Heating Oil Tanks – New Laws and its effects on Real Estate

To all NC Real Estate Agents;

As of October 1, 2015, North Carolina Laws pertaining to Non-Commercial Home Heating Oil Tanks have changed and the Non-Commercial LPUST Cleanup Funds (aka Trust Fund) have been eliminated.

It is no longer necessary in many cases to remove petroleum contaminated soil and groundwater from a property to achieve a Notice of No Further Action (NFA); however, in order to achieve an NFA status for these incidents without cleanup, land use restrictions will be placed on the deed of the property. Cohesion Flow Chart

In order to avoid land use restrictions, cleanup of all impacted soil and groundwater to below applicable standards will be necessary to achieve an NFA status for a previously impacted property. There is no longer a petroleum cleanup fund to help reimburse cleanup costs.

We cannot predict if these regulations will be reversed in the future or not; however, the state legislature has the authority to reintroduce cleanup requirements, and the state has the authority to reverse any Notices of No Further Actions previously or currently issued.

Therefore, as a buyer and a buyer’s agent, be extremely careful when buying an older home. It has now become even more important to make sure the property you want to buy does not have an unresolved leaking tank issue on premises. Even if you can buy a property with such an issue, the question remains if you can sell the property one day. It has become a situation of playing hot potato.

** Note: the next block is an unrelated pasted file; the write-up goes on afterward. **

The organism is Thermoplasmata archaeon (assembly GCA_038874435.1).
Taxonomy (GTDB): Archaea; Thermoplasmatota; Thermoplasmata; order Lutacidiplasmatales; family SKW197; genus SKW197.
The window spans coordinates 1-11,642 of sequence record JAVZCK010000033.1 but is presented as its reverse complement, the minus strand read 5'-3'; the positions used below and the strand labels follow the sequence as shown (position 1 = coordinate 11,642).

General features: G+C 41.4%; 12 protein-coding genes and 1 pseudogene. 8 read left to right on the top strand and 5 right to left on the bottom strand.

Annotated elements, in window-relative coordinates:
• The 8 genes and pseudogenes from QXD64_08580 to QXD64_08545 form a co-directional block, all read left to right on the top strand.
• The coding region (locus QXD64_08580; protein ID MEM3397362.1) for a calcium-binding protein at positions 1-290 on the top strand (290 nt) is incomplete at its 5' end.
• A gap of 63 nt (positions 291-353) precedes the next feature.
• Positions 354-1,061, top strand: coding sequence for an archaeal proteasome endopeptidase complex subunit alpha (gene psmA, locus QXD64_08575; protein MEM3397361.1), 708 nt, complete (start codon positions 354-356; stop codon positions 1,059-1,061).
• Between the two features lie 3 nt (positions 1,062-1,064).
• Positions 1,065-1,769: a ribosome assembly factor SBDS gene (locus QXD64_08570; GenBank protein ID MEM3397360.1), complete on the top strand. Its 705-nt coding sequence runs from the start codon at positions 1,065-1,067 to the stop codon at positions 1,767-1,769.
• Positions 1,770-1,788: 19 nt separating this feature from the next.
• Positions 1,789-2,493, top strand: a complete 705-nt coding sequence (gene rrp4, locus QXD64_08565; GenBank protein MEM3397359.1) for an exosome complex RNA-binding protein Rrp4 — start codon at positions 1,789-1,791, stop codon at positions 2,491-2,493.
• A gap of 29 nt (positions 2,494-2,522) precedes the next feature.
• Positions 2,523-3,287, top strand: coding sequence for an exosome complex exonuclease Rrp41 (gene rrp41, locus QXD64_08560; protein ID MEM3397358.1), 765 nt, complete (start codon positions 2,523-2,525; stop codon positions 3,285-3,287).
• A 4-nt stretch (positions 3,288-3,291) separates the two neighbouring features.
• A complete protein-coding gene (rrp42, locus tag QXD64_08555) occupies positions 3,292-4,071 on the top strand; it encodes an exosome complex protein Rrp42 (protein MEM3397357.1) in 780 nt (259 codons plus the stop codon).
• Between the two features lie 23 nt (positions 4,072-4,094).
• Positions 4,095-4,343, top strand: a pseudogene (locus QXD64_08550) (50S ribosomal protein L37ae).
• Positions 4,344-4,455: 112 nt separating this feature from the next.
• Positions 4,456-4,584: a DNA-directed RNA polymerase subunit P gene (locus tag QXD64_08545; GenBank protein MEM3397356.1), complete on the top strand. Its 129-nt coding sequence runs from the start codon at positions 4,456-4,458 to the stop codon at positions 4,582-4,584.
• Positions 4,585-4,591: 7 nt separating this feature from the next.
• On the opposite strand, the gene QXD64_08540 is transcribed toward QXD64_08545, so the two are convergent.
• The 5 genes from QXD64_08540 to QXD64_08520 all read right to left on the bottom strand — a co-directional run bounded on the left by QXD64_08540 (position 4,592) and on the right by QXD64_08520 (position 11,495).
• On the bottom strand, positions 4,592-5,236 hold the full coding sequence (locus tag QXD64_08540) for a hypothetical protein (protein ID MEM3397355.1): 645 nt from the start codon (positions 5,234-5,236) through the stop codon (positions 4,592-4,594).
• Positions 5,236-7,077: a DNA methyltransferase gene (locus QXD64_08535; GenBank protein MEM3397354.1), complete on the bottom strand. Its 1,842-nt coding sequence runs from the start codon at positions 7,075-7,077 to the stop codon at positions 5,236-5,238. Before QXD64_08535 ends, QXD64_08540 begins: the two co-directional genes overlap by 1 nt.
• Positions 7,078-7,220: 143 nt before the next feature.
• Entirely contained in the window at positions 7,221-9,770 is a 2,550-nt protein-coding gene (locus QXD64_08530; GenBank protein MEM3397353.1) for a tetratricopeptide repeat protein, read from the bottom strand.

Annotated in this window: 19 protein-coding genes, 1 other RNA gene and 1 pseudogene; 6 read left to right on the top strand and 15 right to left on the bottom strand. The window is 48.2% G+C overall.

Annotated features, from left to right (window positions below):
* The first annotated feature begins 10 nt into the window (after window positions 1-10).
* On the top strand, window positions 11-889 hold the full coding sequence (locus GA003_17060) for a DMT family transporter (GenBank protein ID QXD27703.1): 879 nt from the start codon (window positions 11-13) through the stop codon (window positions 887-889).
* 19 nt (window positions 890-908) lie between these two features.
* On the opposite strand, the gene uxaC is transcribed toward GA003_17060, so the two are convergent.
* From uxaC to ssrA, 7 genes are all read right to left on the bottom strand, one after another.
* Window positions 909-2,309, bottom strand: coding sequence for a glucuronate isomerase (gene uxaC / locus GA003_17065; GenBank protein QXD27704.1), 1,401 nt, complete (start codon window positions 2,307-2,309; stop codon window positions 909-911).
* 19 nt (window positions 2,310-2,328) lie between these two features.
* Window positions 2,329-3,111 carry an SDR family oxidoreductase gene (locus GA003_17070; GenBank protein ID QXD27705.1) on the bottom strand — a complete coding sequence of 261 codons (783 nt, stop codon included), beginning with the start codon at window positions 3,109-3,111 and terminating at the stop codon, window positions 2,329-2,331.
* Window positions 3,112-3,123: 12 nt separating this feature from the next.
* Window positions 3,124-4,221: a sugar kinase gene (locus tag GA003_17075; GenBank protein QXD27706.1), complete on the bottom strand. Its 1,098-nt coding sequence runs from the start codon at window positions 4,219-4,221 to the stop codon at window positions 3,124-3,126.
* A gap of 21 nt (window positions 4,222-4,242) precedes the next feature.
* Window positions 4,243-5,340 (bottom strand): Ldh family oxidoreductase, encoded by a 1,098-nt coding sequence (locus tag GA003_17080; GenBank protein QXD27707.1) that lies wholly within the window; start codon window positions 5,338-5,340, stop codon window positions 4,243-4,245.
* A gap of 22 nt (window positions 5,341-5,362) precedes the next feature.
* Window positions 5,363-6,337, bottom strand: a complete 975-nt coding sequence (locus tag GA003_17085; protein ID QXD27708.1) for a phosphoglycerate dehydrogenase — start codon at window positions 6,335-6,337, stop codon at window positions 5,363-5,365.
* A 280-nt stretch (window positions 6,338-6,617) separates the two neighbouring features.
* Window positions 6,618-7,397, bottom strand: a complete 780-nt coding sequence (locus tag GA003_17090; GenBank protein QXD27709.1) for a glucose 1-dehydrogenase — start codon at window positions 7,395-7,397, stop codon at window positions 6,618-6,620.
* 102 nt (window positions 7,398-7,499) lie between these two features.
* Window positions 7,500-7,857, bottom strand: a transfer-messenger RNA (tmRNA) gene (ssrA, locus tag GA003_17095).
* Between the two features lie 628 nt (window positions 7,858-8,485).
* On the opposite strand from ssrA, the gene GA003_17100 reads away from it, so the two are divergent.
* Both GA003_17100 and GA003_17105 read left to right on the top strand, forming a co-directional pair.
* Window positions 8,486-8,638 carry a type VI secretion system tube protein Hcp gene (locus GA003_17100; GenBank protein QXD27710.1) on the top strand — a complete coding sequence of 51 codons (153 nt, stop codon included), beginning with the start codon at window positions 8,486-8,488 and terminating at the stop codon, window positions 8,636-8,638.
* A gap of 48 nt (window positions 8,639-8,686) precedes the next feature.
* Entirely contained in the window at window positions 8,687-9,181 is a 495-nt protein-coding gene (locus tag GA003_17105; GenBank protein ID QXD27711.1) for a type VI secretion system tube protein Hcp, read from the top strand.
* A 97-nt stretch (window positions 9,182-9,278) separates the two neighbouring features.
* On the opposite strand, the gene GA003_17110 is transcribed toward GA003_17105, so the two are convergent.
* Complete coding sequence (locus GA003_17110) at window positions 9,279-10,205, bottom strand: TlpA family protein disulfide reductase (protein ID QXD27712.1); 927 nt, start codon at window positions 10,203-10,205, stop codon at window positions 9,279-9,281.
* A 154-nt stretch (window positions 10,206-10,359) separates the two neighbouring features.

Buyers who are interested in adding or rebuilding on a property should realize that all soil impact will likely have to be removed from the area underneath the proposed building area, unless you are willing to take some risks with potential vapor infiltration, land use restriction, disclosure, insurance, and financing issues.

Sellers must continue to make sure the presence of current and former tanks is being disclosed when selling their property. Removing evidence like cutting off tank pipes or removing a tank without disclosing the fact that a tank exists or existed on the property is not only a likely violation of disclosure laws but also considered a deliberate attempt to hide a material fact.

If you have any questions concerning properties with tanks, new laws and cleanup of leaking tanks, please feel free to contact us at 919-233-8626 or at, or visit us at

Christoph Boshoff
Cohesion, Inc.

Comments are closed.

Powered by Cuberis